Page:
Friday, March 09, 2007

Why PE should leave technology alone

Again, I can't make any claim to being an expert on the subject, but I've made the argument before that PE and technology companies do not mix. As I was showering the other night in preparation for my J.O.B., the primary reason for this state of affairs came to me. I would also like to thank Equity Private for the insight shared with me by e-mail a few nights ago, for this helped crystallize the logic in my mind.

Private equity should be about operations. Squeezing operational efficiencies out of mature businesses (or business models). Expanding into new markets. New leadership. Adjusting the capital structure. Acquiring customers (and competitors). Reducing costs. Involving stakeholders. That's what it *should* be about. Taking a poorly performing enterprise and making it...well...perform.

At least, that's my (somewhat high minded) theory.

It would appear that in the last few years, the performance piece of the puzzle has been lost (intentionally?). Yes, there is plenty of levering and capital structure machinations, but not much else.

I don't think selling off assets (EOP) or the traditional "corporate raider" model can be applied in technology. The technology space never rests. There is always some innovation occurring; tis the nature of the beast. Even the lowly hard drive, courtesy of tech PE darling Seagate Technologies, is evolving constantly. Higher densities are the primary way, but interface technology is also changing. Witness the growth in Serial ATA (SATA) and SAS interconnects. In networking, we have the same thing. Never mind all the dark fiber that was buried and has subsequently been written off by network providers. We've got 10 Gb Ethernet here, and even faster modes on the way. You can peel off tons of lambdas over a given strand of fiber. The race is unending.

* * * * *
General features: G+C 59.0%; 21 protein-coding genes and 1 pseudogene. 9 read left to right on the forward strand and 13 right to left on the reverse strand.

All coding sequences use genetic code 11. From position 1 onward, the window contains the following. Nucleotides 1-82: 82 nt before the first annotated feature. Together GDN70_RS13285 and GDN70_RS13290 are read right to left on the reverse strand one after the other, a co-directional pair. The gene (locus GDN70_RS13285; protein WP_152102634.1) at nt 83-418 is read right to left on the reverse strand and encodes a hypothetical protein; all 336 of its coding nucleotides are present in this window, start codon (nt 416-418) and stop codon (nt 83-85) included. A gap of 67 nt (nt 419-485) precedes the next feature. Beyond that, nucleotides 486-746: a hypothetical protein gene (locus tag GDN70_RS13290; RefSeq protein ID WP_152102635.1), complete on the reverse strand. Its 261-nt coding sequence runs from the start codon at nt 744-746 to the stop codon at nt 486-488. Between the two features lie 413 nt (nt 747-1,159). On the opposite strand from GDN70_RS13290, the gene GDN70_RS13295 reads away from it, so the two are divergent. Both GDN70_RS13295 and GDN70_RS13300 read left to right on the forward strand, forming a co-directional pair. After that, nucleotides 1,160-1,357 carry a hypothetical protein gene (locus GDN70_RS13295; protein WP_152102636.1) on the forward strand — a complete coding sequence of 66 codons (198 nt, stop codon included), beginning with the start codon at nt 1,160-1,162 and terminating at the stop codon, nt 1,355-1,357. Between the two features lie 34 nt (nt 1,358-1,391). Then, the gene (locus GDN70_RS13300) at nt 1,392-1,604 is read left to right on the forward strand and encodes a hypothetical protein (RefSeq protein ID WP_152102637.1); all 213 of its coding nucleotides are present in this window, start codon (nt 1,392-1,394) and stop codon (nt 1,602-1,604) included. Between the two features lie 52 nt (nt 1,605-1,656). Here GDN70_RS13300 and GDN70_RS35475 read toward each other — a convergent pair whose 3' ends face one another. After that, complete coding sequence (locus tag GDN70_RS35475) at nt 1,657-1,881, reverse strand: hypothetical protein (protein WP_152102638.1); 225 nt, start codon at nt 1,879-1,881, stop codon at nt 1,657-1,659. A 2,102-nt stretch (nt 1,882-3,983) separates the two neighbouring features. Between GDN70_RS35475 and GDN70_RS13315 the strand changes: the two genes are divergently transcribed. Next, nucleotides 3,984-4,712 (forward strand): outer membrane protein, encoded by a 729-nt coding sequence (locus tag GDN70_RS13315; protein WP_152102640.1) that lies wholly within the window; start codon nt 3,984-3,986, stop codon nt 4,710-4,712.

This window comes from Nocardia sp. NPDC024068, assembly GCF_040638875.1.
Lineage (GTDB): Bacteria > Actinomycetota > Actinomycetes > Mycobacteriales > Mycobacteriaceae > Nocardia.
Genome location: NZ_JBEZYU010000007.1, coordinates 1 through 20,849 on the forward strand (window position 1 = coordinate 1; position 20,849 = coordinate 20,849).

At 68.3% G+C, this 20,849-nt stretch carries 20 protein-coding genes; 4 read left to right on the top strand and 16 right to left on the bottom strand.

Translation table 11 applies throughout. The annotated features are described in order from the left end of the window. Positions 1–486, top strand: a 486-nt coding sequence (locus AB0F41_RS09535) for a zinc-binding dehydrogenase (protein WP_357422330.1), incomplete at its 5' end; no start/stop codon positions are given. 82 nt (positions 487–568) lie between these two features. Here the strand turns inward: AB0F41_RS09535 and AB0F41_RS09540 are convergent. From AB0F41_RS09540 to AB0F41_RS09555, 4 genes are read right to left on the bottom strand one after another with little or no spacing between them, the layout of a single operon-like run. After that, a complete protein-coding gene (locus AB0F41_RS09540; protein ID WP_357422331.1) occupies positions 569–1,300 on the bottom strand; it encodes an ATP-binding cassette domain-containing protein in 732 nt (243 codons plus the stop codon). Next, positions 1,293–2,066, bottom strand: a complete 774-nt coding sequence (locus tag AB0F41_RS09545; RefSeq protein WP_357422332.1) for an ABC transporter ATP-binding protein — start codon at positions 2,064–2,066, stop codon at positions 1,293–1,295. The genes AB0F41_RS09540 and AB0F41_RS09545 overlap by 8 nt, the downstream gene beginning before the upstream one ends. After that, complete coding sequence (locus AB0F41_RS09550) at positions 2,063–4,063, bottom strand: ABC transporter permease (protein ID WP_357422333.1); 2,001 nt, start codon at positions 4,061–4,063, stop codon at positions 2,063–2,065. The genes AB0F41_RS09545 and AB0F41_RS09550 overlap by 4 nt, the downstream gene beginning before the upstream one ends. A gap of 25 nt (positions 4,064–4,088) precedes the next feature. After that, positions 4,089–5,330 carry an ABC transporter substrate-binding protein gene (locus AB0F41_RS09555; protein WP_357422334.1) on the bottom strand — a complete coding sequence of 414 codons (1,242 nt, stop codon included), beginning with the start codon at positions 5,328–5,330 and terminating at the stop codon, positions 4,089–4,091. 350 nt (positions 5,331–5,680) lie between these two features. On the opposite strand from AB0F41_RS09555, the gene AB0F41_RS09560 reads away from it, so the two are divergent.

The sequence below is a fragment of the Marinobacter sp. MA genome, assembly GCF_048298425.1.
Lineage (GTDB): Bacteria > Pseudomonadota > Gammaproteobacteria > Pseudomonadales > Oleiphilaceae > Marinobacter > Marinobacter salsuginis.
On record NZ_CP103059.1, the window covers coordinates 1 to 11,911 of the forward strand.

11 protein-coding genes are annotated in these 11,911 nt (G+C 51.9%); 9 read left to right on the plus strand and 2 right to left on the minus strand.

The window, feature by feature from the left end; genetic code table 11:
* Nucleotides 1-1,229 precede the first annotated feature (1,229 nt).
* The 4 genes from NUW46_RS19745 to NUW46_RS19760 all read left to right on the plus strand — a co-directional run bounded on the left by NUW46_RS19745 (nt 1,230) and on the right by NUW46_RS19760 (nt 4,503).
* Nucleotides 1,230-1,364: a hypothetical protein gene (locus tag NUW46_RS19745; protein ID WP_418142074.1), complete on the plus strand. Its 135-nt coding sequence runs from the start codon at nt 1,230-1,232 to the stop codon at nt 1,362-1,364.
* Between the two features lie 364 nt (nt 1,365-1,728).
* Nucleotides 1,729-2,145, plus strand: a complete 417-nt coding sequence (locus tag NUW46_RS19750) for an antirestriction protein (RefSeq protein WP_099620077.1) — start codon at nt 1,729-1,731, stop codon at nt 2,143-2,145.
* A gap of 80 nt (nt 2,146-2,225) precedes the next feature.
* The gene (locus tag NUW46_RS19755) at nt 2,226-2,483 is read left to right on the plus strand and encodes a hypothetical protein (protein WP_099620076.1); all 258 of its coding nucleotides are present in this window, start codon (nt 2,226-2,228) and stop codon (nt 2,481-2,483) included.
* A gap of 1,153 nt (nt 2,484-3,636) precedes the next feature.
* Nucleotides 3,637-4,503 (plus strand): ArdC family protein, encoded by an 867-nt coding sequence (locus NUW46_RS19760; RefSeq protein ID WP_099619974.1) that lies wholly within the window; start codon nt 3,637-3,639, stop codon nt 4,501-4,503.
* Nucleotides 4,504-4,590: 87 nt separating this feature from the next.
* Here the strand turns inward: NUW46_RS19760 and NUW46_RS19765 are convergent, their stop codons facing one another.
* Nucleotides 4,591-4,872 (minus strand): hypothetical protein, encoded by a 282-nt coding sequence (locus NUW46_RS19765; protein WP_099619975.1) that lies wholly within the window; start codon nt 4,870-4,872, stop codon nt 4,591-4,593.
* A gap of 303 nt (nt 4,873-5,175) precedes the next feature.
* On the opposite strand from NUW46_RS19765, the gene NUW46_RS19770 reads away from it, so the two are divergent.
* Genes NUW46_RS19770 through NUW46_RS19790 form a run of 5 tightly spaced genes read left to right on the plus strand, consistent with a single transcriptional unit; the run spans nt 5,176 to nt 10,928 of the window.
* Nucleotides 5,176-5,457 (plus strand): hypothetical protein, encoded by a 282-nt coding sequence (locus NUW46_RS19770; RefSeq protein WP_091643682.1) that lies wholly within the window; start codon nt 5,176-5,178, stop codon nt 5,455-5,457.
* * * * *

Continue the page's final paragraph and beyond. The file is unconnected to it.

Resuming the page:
This is why technology companies do not (now) make good PE targets. When the basis of your business is innovation, research and development, and your window to get to market and make back the investment grows increasingly shorter, there is no way for even large tech companies to rest on their laurels and collect rivers of cash. Levering is largely, if not exclusively, about being able to service debt. (Commercial real estate shares this property, and it is an equally simple business at the most basic levels.) However, the interest payments on the leverage employed in taking out a technology company cannot be guaranteed to be serviceable based on the standard market fluctuations in technology. Things change too fast to count on that constant cash flow.

Recently, Investment Dealer's Digest had a bit about the new-ish emphasis on bringing operators into PE shops - rockstar CEOs, as the saying goes - with lots of connections, hands-on experience and wisdom. THIS, to my mind, is the essence of the proposition. Financial engineering can only take a business so far. That isn't to fault the VPs and rainmakers, but seriously at some point, the enterprise has to be able to consistently MAKE money.

Last week I was sitting in on a conversation between my business partner and my second cousin's wife who works for IBM. My cousin's wife was making the point that the bean counters have taken over the company and their solution to every problem is to cut - something, anything, just make costs go away. This is not a long term solution to the problem. If you've got a business pipeline that will fund operations profitably, but your staff is already overworked, you can't just leave the staffing where it is. You have to be able to add people and resources to do the work faster and better. Under such circumstances, refusing to add headcount, or even worse, to try to remove it, is absurd. Quality of service delivery will suffer, which will impact the brand and eventually the commitment of those customers to continue to pay for the services. At least, they will probably seek to spend that money elsewhere. The same point applies to IBM as it does to PE shops looking to take out a technology company. Innovation is the name of the tech game.